David’s Daily Digital Dollop: Dollop 133 – Remove A Letter, Spoil A Book

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While browsing Twitter today, I noticed that a few people were tweeting with the hashtag, RemoveALetterSpoilABook. I don’t know where this hashtag came from, but nevertheless, it set my mind thinking, and here are some ideas of books that would have a very different feel if just one letter was removed from its title.


The Holy Bile

A heavily abridged version of the Holy Bible, edited to only include those passages that reference bodily discharge in some way. Here are a few example passages. These are genuine biblical quotes.

“Ehud reached with his left hand, took the sword from his right thigh, and thrust it into his belly. And the hilt also went in after the blade, and the fat closed over the blade, for he did not pull the sword out of his belly; and the dung came out.”

“Onan knew that the offspring would not be his; so when he went in to his brother’s wife, he wasted his seed on the ground in order not to give offspring to his brother. But what he did was displeasing in the sight of the LORD; so He took his life also.”

“Yet she increased her prostitution, remembering the days of her youth when she engaged in prostitution in the land of Egypt. She lusted after their genitals – as large as those of donkeys, and their seminal emission was as strong as that of stallions.”

““When a woman has a discharge, and the discharge in her body is blood, she shall be in her menstrual impurity for seven days, and whoever touches her shall be unclean until the evening.”

“’If there is a man who lies with a menstruous woman and uncovers her nakedness, he has laid bare her flow, and she has exposed the flow of her blood; thus both of them shall be cut off from among their people.”

These are passages that you probably won’t come across too often if you go to church, as it’s not the kind of subject that a vicar would want to do their Sunday sermon on, just before he and his congregation head home for a lovely Sunday roast. But this book is the ideal gift for anyone who loves reading about blood, gore and shit, but wouldn’t read the bible because they hate all that boring stuff about being nice to one another.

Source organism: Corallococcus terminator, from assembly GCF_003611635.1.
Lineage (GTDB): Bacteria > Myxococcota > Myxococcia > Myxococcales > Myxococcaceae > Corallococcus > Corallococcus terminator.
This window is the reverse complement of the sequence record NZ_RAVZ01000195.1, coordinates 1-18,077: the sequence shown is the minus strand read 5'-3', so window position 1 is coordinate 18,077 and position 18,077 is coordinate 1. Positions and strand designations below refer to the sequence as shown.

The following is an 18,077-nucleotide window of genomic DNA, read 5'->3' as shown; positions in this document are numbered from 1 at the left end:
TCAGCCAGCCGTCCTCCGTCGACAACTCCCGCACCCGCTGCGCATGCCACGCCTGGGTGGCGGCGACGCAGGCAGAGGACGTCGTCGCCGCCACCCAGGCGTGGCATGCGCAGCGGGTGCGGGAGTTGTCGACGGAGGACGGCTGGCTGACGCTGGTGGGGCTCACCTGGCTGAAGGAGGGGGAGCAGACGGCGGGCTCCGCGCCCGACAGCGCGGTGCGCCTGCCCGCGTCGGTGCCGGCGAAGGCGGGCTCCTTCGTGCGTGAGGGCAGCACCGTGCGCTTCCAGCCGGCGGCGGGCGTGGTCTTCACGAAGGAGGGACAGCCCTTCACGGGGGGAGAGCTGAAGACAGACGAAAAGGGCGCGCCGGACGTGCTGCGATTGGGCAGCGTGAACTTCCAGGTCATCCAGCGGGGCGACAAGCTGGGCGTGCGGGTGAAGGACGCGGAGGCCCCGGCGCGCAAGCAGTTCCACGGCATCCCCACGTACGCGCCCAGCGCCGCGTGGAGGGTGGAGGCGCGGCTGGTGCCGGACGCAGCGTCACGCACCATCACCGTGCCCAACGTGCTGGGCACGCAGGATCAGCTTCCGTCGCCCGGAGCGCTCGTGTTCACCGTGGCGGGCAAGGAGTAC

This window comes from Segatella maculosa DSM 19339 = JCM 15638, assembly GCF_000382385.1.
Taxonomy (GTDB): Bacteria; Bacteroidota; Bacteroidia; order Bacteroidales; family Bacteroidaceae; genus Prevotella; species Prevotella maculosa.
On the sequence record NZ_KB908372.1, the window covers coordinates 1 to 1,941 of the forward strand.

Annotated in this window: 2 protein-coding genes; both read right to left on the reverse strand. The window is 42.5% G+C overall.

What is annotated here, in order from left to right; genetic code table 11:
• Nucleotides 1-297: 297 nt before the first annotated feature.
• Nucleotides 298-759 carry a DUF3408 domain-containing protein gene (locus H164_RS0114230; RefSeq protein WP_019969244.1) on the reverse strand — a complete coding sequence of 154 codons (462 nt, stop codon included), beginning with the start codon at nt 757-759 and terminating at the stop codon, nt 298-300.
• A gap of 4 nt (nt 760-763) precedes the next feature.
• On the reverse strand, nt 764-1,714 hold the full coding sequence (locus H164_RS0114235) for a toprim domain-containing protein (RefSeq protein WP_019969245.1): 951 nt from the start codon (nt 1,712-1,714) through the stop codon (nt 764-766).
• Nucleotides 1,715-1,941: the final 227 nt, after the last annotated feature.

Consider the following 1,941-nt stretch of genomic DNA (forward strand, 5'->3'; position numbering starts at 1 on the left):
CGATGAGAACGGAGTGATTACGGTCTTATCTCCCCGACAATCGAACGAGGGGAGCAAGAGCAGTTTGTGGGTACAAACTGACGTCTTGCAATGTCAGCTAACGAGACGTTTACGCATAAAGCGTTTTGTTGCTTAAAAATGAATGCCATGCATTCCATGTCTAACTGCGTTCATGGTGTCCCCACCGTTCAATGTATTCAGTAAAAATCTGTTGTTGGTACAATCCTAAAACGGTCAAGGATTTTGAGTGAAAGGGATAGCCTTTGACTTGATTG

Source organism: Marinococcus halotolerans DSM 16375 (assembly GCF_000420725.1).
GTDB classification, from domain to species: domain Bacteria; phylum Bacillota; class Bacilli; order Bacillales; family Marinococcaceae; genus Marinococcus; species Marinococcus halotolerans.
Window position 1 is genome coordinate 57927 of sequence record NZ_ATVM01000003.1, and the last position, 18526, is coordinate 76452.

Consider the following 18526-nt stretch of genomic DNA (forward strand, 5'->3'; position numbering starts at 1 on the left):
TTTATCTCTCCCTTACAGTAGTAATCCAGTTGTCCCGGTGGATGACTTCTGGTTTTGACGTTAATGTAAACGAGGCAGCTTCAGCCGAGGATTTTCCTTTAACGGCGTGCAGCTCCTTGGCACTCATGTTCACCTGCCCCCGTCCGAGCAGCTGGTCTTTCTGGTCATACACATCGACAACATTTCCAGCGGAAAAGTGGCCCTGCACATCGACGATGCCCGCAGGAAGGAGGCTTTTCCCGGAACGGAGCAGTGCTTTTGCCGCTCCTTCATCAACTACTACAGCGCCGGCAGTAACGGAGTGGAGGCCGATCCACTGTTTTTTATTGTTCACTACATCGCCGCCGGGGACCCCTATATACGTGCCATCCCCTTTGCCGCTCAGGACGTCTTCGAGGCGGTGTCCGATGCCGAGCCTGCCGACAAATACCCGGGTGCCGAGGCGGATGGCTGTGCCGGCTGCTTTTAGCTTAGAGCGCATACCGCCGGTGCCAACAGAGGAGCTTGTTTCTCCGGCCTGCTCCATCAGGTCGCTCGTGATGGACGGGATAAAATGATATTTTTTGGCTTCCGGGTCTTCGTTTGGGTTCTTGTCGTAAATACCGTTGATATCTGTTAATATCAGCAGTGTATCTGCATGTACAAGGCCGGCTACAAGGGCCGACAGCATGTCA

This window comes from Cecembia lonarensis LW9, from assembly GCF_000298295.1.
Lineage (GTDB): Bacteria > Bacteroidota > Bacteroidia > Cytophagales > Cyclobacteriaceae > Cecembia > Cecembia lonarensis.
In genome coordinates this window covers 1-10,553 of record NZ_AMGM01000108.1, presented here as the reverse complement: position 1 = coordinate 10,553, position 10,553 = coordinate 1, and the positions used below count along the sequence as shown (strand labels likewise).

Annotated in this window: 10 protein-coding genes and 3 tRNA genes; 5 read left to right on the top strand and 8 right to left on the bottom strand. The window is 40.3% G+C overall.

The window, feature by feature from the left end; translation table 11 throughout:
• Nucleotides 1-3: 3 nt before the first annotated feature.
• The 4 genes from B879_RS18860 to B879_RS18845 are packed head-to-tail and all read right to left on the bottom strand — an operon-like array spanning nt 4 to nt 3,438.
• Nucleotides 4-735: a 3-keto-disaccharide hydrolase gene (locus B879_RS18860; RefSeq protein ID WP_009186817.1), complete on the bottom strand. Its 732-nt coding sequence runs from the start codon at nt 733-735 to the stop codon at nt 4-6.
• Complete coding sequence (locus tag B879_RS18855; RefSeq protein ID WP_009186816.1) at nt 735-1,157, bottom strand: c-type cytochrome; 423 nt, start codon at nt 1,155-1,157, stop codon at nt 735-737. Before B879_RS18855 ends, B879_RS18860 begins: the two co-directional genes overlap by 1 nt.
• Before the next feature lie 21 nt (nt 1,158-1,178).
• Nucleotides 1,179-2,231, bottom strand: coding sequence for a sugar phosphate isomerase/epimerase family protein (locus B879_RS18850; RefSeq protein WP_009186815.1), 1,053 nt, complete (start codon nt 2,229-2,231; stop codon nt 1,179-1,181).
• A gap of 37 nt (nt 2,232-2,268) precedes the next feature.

The Da Vinci Cod

While away on business, the controversial and widely contested fish communicator, Turbot Lingdon, receives an urgent late-night phone call. Ling ling, ling ling, goes his phone; it’s Mr Lingdon’s idea of a hilarious joke. But this phone call is certainly no joke, for his good friend, dilettante fish communicator and owner of one of the world’s largest fisheries, has been murdered.

A couple of days later, Mr Lingdon receives a letter, written to him by his recently murdered friend, which predicts his own murder and outlines the reason for it. Accompanying the letter is a computer disc which features a series of fish communication recordings. Mr Lingdon and his friend claim to be able to interpret what fish are saying by analysing the pattern of their swim. The letter had intimated that he was receiving some highly interesting messages from the fish, in particular the cod, yet he had been unable to fully understand what they meant. But recently he had been sent a death threat that warned him that, unless he stopped meddling in things he didn’t understand, and quit his job at the fishery, he would be killed.

After days of painstakingly analysing the fish messages on the disc, Mr Lingdon finally uncovered that the messages were spelling out the name’s of paintings by Da Vinci. After weeks spent Consulting these paintings, and constantly rereading the fish messages, he begins to slowly decipher hidden clues within the paintings, which seem to be referring to the location of a vastly important religious relic, hidden for centuries. But he needs more information from the fish. The person who murdered his friend must have discovered what he was doing and therefore killed him in an attempt to keep the location of this ancient artefact hidden, or possibly to discover it for himself first.

So, under the cover of darkness, Lingdon breaks into the fishery, in order to have a clandestine conversation with the fish. But Mr Lingdon is not alone. He reels in horror at the sight before him: hundreds of fish are being tortured by a man, who is shrieking at the fish to swim and to reveal their secrets about the hidden relic. But the fish, despite their interrogation, are refusing to comply. One of the fish, a cod, is being slowly cooked by the evil man. The fish is still alive , but his seconds are numbered. The man has a pike fish in a tank and he is screaming at it to reveal where the location is, or his friend will be cooked to death. But the tortured cod being cooked in the pan begins to swim an impassioned, defiant swim, and when the man looks around, he is horrified to see that the cod’s dying words to his fish friend are, “don’t tell him pike.”

What will happen? Who will uncover the ancient religious relic first? And how many fish will die in the process? Find out by reading, the epic, Da Vinci Cod.


My other offering is, The Lion The itch and The Wardrobe, but if I start going off on a long ramble about what that could consist of, then I’ll never get anything done today.

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